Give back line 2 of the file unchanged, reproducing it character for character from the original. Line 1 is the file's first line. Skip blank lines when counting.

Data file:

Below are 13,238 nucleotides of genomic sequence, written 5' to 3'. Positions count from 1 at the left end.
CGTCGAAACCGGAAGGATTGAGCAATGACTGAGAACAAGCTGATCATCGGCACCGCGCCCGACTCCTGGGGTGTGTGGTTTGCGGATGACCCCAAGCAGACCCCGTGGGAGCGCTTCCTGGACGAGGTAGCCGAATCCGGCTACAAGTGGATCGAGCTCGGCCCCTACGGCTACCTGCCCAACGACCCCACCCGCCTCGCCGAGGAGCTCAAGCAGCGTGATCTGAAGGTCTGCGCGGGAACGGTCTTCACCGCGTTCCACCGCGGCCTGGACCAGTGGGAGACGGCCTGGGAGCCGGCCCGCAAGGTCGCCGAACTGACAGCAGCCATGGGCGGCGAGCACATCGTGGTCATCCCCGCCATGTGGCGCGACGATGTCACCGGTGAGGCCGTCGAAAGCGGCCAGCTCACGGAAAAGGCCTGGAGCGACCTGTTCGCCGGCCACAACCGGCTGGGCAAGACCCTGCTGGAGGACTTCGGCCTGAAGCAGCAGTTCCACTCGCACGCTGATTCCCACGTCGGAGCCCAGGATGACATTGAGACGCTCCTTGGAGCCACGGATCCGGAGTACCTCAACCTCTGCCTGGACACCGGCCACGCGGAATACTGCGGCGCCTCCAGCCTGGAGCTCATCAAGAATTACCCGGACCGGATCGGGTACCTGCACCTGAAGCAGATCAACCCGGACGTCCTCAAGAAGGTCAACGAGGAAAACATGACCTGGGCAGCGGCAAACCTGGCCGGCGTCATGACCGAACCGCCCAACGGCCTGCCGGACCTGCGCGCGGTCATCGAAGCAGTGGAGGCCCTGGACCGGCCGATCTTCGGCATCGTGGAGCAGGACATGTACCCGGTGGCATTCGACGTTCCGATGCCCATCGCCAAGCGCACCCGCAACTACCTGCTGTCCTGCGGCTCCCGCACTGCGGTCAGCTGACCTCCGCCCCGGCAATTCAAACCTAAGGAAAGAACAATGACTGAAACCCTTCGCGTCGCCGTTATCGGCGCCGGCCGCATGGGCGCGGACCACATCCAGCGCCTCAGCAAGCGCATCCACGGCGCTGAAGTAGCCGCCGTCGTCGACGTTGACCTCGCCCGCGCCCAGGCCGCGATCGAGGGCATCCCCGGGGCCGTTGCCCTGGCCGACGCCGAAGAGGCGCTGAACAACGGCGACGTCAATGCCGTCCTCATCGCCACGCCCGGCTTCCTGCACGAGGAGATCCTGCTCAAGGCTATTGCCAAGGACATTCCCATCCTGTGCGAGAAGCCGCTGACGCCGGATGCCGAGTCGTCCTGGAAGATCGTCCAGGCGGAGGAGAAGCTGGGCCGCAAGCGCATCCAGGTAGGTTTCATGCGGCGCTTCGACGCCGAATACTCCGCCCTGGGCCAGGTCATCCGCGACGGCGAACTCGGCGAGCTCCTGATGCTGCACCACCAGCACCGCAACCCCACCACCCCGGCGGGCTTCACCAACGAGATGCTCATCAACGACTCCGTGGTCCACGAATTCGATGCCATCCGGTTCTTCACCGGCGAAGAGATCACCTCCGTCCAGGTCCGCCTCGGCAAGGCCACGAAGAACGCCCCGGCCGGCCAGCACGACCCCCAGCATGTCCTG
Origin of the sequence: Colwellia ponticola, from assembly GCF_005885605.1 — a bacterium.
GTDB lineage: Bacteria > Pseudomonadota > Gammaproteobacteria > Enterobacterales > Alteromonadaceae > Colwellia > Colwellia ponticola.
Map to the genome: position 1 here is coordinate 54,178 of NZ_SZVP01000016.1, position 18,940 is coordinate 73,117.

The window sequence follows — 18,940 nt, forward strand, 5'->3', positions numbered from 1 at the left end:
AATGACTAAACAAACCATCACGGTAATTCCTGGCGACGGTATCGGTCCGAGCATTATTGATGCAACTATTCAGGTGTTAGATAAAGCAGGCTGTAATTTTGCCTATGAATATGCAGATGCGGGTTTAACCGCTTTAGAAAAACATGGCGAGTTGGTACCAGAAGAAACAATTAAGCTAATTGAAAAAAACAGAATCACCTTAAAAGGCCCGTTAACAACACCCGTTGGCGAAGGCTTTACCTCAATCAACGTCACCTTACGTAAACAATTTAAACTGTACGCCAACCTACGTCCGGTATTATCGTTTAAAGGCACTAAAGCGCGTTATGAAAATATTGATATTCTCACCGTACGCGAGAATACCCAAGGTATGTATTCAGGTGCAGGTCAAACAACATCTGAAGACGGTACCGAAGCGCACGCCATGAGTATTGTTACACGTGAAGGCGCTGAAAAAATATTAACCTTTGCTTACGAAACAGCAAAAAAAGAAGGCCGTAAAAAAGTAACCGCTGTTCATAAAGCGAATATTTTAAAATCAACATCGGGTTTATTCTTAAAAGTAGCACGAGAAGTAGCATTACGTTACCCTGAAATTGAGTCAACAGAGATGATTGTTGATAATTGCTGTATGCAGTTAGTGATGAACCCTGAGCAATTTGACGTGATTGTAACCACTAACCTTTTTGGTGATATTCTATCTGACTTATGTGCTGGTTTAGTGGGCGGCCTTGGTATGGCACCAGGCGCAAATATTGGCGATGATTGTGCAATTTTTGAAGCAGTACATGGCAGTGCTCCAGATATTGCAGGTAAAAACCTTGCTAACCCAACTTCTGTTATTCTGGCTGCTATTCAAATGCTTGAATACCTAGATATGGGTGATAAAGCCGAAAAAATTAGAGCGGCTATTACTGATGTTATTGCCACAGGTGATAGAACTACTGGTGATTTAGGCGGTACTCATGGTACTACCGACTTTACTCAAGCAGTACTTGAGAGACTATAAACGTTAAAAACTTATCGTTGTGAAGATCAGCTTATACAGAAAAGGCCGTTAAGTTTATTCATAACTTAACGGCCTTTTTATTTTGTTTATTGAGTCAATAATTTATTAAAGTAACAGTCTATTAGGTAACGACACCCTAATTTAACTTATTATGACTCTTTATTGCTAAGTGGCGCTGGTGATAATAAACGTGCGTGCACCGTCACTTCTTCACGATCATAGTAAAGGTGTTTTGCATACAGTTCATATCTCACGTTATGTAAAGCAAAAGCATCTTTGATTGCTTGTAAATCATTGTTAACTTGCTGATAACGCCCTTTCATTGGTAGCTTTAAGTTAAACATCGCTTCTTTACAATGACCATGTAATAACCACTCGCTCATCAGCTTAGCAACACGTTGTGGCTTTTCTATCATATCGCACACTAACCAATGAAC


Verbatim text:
CGTCGAAACCGGAAGGATTGAGCAATGACTGAGAACAAGCTGATCATCGGCACCGCGCCCGACTCCTGGGGTGTGTGGTTTGCGGATGACCCCAAGCAGACCCCGTGGGAGCGCTTCCTGGACGAGGTAGCCGAATCCGGCTACAAGTGGATCGAGCTCGGCCCCTACGGCTACCTGCCCAACGACCCCACCCGCCTCGCCGAGGAGCTCAAGCAGCGTGATCTGAAGGTCTGCGCGGGAACGGTCTTCACCGCGTTCCACCGCGGCCTGGACCAGTGGGAGACGGCCTGGGAGCCGGCCCGCAAGGTCGCCGAACTGACAGCAGCCATGGGCGGCGAGCACATCGTGGTCATCCCCGCCATGTGGCGCGACGATGTCACCGGTGAGGCCGTCGAAAGCGGCCAGCTCACGGAAAAGGCCTGGAGCGACCTGTTCGCCGGCCACAACCGGCTGGGCAAGACCCTGCTGGAGGACTTCGGCCTGAAGCAGCAGTTCCACTCGCACGCTGATTCCCACGTCGGAGCCCAGGATGACATTGAGACGCTCCTTGGAGCCACGGATCCGGAGTACCTCAACCTCTGCCTGGACACCGGCCACGCGGAATACTGCGGCGCCTCCAGCCTGGAGCTCATCAAGAATTACCCGGACCGGATCGGGTACCTGCACCTGAAGCAGATCAACCCGGACGTCCTCAAGAAGGTCAACGAGGAAAACATGACCTGGGCAGCGGCAAACCTGGCCGGCGTCATGACCGAACCGCCCAACGGCCTGCCGGACCTGCGCGCGGTCATCGAAGCAGTGGAGGCCCTGGACCGGCCGATCTTCGGCATCGTGGAGCAGGACATGTACCCGGTGGCATTCGACGTTCCGATGCCCATCGCCAAGCGCACCCGCAACTACCTGCTGTCCTGCGGCTCCCGCACTGCGGTCAGCTGACCTCCGCCCCGGCAATTCAAACCTAAGGAAAGAACAATGACTGAAACCCTTCGCGTCGCCGTTATCGGCGCCGGCCGCATGGGCGCGGACCACATCCAGCGCCTCAGCAAGCGCATCCACGGCGCTGAAGTAGCCGCCGTCGTCGACGTTGACCTCGCCCGCGCCCAGGCCGCGATCGAGGGCATCCCCGGGGCCGTTGCCCTGGCCGACGCCGAAGAGGCGCTGAACAACGGCGACGTCAATGCCGTCCTCATCGCCACGCCCGGCTTCCTGCACGAGGAGATCCTGCTCAAGGCTATTGCCAAGGACATTCCCATCCTGTGCGAGAAGCCGCTGACGCCGGATGCCGAGTCGTCCTGGAAGATCGTCCAGGCGGAGGAGAAGCTGGGCCGCAAGCGCATCCAGGTAGGTTTCATGCGGCGCTTCGACGCCGAATACTCCGCCCTGGGCCAGGTCATCCGCGACGGCGAACTCGGCGAGCTCCTGATGCTGCACCACCAGCACCGCAACCCCACCACCCCGGCGGGCTTCACCAACGAGATGCTCATCAACGACTCCGTGGTCCACGAATTCGATGCCATCCGGTTCTTCACCGGCGAAGAGATCACCTCCGTCCAGGTCCGCCTCGGCAAGGCCACGAAGAACGCCCCGGCCGGCCAGCACGACCCCCAGCATGTCCTG